The Cambridge Festival of Cycling has a brand new event this year, CamcycleTech, which will explore the science and technology of cycling. Camcycle, the Cambridge Cycling Campaign, has teamed up with the Cambridge Museum of Technology and the Cavendish Laboratory Outreach Programme to bring you CamcycleTech, which will take place on Saturday 7 September from 10am to 4pm at the Cambridge Museum of Technology.
Pam Halls, Curator at the Cambridge Museum of Technology, said “We are delighted to be taking part in this year’s Cambridge Festival of Cycling. The Museum has recently reopened after a major redevelopment and this is a great opportunity for everyone to explore our new exhibitions, listen to interesting talks and participate in exciting technology workshops.”
Camcycle is excited to announce that there will be five wonderful speakers giving interactive and engaging talks throughout the day. Mike Burrows, who pioneered the carbon fibre racing bike used by Olympian Chris Boardman when he won his Olympic gold in 1992, will talk about ‘Life as a bike designer, builder and racer’. We will also be joined by Richard Matthews, Project Engineering Manager at Lotus, who will give a talk on ‘Composite Materials in Bicycle Design’ and Sam Brockie, a PhD student in Cambridge University’s Engineering Department, who will be answering ‘How fast should I be pedalling and why?’. Finally, we are looking forward to hearing from Joe Todd about Transcontinental Cycle Racing, what technology to bring and what not to bring.
Alongside these fantastic speakers, there will be many cycling-related activities for people of all ages. Including virtual cycle racing, bicycles powered Scalextric and craft activities. The Cambridge Museum of Technology’s Education Officer, Jinx St.Léger, will be running a gears workshop and the Cavendish Laboratory will host a cycle physics investigation area. Jacob Butler, Assistant Educational Outreach Officer, said “Our workshop aims to give attendees a better appreciation of the complex physics of bicycles and demonstrate how an understanding of this could make them more efficient cyclists. There will be hands-on demonstrations of the forces that affect cyclists and how a bicycle’s efficiency can be calculated using two simple measurements. We are very excited to be a part of the Cambridge Festival of Cycling and hope we can help to bring an appreciation of the beauty of cycle design to cyclists and non-cyclists alike.”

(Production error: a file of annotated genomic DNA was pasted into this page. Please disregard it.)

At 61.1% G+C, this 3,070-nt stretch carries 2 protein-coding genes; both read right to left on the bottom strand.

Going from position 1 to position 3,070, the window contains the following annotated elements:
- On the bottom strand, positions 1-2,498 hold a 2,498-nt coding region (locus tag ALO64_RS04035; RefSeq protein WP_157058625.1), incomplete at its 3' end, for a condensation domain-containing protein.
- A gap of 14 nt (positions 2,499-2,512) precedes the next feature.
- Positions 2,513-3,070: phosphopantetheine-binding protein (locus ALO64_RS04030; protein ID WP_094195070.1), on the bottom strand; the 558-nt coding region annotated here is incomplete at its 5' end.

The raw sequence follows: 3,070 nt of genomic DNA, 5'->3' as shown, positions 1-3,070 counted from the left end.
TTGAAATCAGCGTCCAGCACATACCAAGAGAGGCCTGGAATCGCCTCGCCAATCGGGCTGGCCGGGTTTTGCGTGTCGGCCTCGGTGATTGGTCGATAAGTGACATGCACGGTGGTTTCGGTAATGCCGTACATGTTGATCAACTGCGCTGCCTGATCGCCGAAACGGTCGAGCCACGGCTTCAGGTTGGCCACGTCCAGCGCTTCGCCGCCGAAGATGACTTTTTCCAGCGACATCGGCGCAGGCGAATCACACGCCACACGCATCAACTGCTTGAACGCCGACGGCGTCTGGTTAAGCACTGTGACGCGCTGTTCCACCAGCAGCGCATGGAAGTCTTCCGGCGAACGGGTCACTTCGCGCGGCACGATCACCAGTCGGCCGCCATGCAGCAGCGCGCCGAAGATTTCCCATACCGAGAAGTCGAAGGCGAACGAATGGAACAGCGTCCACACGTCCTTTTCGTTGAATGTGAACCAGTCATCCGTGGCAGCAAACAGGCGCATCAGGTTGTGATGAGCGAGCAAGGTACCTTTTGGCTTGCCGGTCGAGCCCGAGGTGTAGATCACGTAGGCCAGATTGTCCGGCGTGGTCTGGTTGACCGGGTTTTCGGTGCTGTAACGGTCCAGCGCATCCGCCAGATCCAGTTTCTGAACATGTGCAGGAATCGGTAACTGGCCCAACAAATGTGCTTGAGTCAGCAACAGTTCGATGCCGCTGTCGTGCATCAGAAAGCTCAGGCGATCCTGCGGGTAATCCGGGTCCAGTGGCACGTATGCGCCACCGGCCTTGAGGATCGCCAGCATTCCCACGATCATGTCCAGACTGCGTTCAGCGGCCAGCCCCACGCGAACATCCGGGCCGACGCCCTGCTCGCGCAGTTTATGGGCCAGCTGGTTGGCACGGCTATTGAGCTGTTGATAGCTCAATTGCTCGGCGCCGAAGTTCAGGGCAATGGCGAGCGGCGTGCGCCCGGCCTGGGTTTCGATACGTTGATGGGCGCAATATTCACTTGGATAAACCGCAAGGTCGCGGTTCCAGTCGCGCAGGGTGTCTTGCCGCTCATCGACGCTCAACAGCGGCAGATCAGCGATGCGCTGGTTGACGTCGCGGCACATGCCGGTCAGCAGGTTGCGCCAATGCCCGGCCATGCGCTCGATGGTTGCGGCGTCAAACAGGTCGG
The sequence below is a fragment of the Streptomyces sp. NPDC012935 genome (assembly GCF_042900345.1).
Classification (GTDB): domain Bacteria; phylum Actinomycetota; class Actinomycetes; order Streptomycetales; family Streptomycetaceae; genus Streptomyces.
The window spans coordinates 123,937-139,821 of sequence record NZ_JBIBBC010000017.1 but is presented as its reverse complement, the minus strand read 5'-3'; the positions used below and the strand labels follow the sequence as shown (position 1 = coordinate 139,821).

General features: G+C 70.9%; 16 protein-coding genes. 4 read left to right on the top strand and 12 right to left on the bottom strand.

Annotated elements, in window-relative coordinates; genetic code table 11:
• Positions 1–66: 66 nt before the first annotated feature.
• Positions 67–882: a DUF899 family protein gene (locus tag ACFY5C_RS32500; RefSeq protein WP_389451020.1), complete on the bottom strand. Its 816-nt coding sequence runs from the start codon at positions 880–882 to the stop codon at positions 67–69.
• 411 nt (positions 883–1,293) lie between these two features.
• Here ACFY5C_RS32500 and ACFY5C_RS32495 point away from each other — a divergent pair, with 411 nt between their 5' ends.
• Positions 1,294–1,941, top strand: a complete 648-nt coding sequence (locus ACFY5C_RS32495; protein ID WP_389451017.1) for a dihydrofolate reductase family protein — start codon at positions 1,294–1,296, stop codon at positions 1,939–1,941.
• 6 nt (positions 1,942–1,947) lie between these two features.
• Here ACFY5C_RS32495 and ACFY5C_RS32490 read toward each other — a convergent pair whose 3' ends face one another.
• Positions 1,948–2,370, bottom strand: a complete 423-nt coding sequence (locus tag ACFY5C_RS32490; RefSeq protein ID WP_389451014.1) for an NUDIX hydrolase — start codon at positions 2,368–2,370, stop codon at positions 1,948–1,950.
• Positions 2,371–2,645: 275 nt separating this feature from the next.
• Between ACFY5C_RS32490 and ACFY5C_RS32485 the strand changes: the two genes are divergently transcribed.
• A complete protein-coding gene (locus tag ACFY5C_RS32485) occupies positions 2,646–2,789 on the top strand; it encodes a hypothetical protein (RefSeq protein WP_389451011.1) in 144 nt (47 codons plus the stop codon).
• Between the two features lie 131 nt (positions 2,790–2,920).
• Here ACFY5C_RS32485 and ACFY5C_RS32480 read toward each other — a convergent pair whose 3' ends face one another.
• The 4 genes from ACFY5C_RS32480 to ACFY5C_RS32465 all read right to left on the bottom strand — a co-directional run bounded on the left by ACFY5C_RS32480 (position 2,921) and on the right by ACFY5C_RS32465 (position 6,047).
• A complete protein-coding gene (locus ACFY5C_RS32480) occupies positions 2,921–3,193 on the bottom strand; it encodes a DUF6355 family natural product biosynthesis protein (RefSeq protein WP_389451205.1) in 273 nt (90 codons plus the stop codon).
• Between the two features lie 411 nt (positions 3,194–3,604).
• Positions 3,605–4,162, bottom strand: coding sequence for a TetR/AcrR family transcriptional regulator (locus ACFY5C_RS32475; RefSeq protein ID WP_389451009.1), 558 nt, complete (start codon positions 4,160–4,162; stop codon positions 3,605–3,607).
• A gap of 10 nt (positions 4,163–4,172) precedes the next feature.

If all of this wasn’t enough, there will also be a display area full of iconic cycles, showing the beauty of cycle design, and visitors will have access to all the museums permanent displays. Camcycle and Love to Ride, an organisation dedicated to getting more people cycling, will both be there with information stalls. Emma Cross, Love to Ride’s local project manager, said ‘Love to Ride are excited to be attending CamcycleTech. It’s great to see so many varied events happening as part of the Festival of Cycling. It also ties in perfectly with Cycle September, a month-long competition where individuals and organisations compete to log rides and encourage others to do so.’
CamcycleTech is an event for people of all ages to listen, learn, play and participate in this cycle-tech filled day. There will be family-friendly food available at the on-site OtherSyde cafe. Roxanne De Beaux, Executive Director of Camcycle, said “once again our Cambridge community has come together to create an exciting event for the Festival of Cycling. Nothing says ‘Cambridge’ like science and cycling and on 7 September we get to celebrate these things that make Cambridge so special. We expect CamcycleTech to be a great success this year and become a regular fixture for future festivals.”